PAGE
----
During the digression that inspired this post, Simmons named Betts, Jae Crowder, and Isaiah Thomas as his targets if he were running the Pats. While tongue-in-cheek, his comments were pretty spot-on, especially in the case of Betts. The Sox rookie switched seamlessly from the infield to the outfield, and he'd have a good chance to apply his athleticism on the football field. Similarly, Thomas would need very little coaching to help the Pats in special teams. I chose Smart over Crowder because I think he might be more valuable on defense for New England than Crowder would be on offense.

New Orleans Saints
Players to be shared: Anthony Davis (from Pelicans), Jrue Holiday (from Pelicans), Tyreke Evans (from Pelicans)
How it would work:
It's a shame the Saints couldn't just siphon players directly from the LSU program. As it stands, they have the Pelicans as their only partner. We'd trust Sean Payton & Co. to find a spot for Davis, a once-in-a-generation athlete. Holiday and Evans are both fast for their size, so maybe they too could make the Superdome their home.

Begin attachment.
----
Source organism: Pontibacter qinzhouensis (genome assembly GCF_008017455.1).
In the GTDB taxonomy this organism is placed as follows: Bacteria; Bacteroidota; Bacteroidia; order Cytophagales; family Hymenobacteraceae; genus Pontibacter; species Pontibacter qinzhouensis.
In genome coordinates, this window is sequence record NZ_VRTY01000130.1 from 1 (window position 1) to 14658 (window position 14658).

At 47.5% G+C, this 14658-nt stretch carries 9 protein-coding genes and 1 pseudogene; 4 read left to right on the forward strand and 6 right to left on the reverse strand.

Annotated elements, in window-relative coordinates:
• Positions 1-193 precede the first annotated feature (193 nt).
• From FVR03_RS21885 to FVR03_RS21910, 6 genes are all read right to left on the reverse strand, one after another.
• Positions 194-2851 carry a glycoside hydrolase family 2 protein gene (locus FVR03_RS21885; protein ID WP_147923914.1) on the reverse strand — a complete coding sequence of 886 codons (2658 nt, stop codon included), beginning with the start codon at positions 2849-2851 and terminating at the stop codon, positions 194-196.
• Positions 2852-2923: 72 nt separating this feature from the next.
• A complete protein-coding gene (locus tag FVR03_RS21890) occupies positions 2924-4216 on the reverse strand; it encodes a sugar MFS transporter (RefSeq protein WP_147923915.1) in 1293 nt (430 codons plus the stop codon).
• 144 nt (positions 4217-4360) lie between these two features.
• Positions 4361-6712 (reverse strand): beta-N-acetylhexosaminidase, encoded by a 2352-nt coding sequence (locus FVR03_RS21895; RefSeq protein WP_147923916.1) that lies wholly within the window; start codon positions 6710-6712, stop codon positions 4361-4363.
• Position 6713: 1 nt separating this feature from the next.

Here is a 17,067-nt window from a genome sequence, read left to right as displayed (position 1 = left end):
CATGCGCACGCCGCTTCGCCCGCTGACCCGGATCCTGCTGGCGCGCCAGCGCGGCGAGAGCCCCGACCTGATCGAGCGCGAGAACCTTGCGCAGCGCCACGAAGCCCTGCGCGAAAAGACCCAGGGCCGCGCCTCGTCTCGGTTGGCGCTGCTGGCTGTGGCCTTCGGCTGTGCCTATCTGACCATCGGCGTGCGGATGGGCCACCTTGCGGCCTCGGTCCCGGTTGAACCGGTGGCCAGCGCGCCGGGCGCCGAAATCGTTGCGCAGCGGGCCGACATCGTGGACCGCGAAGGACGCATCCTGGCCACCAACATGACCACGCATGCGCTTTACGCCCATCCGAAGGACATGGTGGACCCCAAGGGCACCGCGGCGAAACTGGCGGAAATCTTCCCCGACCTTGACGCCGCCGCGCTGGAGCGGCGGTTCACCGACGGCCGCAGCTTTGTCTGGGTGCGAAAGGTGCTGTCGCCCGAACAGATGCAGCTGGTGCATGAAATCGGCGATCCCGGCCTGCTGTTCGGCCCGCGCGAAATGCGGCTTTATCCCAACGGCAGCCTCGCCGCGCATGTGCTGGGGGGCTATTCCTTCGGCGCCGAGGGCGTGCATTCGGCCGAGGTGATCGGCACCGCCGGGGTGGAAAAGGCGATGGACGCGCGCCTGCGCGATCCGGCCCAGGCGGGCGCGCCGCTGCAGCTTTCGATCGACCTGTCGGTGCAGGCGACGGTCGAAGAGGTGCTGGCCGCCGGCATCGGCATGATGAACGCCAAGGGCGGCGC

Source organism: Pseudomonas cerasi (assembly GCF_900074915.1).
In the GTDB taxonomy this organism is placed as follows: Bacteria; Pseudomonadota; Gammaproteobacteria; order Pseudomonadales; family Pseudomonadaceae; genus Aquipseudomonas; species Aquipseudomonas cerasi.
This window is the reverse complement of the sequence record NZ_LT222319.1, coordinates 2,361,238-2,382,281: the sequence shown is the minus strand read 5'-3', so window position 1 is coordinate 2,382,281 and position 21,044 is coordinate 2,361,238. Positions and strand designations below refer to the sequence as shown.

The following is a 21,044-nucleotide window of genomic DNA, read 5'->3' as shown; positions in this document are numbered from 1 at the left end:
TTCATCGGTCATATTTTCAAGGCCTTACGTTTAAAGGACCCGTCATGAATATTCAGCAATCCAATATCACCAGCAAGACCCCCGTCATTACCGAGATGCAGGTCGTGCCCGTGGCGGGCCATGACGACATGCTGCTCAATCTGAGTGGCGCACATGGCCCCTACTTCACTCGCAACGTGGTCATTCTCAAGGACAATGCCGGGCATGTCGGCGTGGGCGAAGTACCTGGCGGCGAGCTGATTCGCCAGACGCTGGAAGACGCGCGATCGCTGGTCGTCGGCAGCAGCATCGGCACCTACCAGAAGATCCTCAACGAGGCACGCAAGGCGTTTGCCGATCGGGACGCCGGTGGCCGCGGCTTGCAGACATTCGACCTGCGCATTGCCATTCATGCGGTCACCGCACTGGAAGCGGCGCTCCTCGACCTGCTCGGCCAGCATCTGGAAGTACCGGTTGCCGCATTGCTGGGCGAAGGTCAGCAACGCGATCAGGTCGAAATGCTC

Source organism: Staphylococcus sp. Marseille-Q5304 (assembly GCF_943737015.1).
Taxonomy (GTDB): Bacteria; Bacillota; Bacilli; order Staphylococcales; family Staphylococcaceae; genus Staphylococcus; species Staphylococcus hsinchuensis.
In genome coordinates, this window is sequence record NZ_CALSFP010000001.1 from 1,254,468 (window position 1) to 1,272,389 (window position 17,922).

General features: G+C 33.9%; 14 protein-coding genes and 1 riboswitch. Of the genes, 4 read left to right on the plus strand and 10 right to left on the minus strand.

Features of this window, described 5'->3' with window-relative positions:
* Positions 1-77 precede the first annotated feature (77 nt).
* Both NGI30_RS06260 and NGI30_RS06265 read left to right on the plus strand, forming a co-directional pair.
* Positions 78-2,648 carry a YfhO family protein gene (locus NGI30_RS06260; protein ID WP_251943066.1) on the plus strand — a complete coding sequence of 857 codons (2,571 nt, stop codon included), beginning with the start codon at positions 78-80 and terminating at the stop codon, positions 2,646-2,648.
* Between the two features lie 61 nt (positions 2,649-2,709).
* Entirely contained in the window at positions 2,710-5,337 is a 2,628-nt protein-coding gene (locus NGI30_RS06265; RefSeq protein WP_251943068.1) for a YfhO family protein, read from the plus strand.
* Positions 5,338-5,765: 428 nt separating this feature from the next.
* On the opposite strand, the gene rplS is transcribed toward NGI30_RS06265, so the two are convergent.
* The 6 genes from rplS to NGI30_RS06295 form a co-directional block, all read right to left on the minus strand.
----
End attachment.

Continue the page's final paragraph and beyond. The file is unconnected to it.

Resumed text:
New York Giants
Players to be shared: Jacoby Ellsbury (from Yankees), Sasha Vujacic (from Knicks), Kevin Seraphin (from Knicks)
How it would work:
For the New York teams, I allotted players based on the traditional Giants-Yankees-Rangers-Knicks and Jets-Mets-Islanders-Nets rooting interests. It's not perfect, but it was the fairest way I could come up with in the 43 milliseconds I thought about it. A decade ago, A-Rod would've been an easy choice to step in as the Giants' back-up quarterback. But since he's less athletic than a late-career Morten Andersen now, we'll go with Ellsbury -- who excelled at multiple high school sports -- instead. The pesky Vjacic can help the Giants by chirping from the sidelines and helping the team draw 15-yard penalties on their opponents. Seraphin, at 6-foot-10 and almost 300 pounds, can be groomed to help out on Big Blue's porous offensive line.

New York Jets
Players to be shared: Yoenis Cespedes (from Mets), Michael Conforto (from Mets), Anders Lee (from Islanders)
How it would work: